Business support organisations
The Confederation of British Industry
“What you need to know about coronavirus and how it will impact your business”. This includes the very influential and highly regarded daily webinars hosted by Director General Dame Carolyn Fairburn.
The Entrepreneurs’ Forum
Links to valuable resources collected by the Entrepreneurs’ Forum team as requested by its members and partner network, including on People, Finances, Physical and Mental Wellbeing, Technology and Leadership.
Billed as containing “all the UK government information in one place”, this resource includes information on access to finance, employees, planning and leadership, Growth hub toolkits, and working from home.
Newcastle Gateshead Initiative (NGI)
Businesses across the UK and around the world are sharing their expertise in everything from remote working to business planning. The team at NGI have collated some of the most useful resources, alongside its own content which is designed to help partner organisations and other businesses across North East England.
North East of England Chamber of Commerce
The NEECC brings together its latest advice and guidance for businesses, as well as some of its own FAQs.
Greater Manchester Chamber of Commerce
The Chamber has pulled together information about how it and others in the area are supporting all businesses during the Covid-19 outbreak.
North East Growth Hub
The North East Growth Hub toolkit is intended to provide businesses with the latest advice, guidance and support available from government in response to the COVID-19 pandemic. Topics covered include:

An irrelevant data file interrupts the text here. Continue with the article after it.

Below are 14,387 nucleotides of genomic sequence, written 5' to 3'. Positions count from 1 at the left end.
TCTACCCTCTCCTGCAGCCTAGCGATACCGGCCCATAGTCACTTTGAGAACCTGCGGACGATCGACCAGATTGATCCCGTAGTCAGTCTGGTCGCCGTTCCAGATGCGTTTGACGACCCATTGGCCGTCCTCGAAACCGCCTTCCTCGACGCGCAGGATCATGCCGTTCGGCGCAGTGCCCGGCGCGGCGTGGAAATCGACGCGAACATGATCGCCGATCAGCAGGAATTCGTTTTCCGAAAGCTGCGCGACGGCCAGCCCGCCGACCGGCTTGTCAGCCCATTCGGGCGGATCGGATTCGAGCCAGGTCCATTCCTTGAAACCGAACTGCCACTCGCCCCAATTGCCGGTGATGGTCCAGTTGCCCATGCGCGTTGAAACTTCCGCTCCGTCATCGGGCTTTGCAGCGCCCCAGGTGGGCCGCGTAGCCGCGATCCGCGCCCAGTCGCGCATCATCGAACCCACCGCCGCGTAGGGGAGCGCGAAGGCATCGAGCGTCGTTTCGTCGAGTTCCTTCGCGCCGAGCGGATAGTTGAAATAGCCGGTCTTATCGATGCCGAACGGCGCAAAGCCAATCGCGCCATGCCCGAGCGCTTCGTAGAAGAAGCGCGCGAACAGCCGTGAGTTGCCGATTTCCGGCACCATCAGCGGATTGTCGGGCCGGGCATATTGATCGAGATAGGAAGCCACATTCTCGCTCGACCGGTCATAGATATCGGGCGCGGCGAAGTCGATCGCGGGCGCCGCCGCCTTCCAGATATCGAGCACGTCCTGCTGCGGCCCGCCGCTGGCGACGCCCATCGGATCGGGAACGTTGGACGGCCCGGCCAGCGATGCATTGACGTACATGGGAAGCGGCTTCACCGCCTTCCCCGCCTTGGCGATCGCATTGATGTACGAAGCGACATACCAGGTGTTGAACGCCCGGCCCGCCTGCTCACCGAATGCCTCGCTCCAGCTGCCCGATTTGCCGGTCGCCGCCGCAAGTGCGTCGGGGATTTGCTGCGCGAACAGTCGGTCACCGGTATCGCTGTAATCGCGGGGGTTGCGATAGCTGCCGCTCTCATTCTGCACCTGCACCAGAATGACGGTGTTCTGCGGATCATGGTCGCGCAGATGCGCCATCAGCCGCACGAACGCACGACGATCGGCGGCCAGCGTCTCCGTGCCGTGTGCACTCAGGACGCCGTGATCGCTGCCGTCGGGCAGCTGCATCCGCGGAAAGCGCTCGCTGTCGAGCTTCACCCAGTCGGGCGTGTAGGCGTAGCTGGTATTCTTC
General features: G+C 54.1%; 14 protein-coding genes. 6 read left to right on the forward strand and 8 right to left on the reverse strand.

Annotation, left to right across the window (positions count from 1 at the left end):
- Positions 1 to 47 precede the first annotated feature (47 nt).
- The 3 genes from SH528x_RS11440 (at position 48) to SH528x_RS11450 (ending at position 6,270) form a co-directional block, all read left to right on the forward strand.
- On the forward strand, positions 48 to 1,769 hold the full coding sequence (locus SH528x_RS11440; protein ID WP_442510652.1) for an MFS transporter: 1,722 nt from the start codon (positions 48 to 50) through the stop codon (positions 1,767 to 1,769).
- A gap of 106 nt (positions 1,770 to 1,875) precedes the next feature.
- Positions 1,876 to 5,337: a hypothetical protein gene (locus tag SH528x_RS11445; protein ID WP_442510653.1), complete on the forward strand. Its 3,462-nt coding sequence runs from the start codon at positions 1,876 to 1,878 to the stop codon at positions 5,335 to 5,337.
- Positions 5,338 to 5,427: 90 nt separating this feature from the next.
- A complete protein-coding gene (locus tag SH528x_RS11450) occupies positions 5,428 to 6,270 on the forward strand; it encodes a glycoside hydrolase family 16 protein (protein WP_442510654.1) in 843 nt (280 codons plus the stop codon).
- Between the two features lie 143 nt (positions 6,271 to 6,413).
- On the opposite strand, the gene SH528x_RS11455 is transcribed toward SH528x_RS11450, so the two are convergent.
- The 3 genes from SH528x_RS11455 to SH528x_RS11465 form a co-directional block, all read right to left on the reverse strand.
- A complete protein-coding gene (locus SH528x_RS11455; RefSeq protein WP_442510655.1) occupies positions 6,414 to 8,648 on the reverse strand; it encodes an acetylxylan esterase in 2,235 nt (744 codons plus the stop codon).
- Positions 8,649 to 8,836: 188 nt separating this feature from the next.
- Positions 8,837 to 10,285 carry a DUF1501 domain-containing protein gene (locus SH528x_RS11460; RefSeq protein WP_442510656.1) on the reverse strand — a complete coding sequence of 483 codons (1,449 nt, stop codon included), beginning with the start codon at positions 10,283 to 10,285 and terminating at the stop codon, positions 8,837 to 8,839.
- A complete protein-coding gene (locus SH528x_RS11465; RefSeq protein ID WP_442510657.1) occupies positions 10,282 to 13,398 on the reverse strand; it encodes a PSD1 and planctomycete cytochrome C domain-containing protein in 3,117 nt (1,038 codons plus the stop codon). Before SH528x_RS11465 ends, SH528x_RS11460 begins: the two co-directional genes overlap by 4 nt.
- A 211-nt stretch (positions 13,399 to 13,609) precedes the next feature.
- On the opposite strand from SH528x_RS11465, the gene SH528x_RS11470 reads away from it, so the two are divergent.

- Financial support available for businesses
- Official guidance for employees, employers and businesses
- Advice on effective home working
- How to care for staff/suppliers/customers and prevent the spread of COVID-19
Links to valuable resources collected by the Pro-Manchester team, including national Government support and advice, regional support and cyber security advice.
The Innovation SuperNetwork, a “network of networks”, detail on their website what their team of Innovation Managers are offering during these difficult times, as well as details of funding available, and what is being offered by their numerous partners.
As the coronavirus outbreak continues to develop, we have seen many countries begin to implement emergency procedures and legislation in an attempt to control the spread of the disease.
These have included bans on gatherings and public events, closures of shops, bars, restaurants and public spaces, and full lockdowns which restrict all but key workers to their homes except in certain limited circumstances.
This has a direct impact on businesses and their ability to operate. So what happens if a contract becomes impossible to perform because of emergency legislation?
- If you are a hospitality business, you have agreed to host an event, and gatherings are prohibited
- If you are a manufacturer or service provider, and your staff are required to remain at home, making performance of the contract impossible
An extension to the traditional business interruption insurance, “contingent business interruption insurance” often covers areas such as business interruption due to damage to property of a customer or suppliers. Nonetheless, proving loss can be problematic.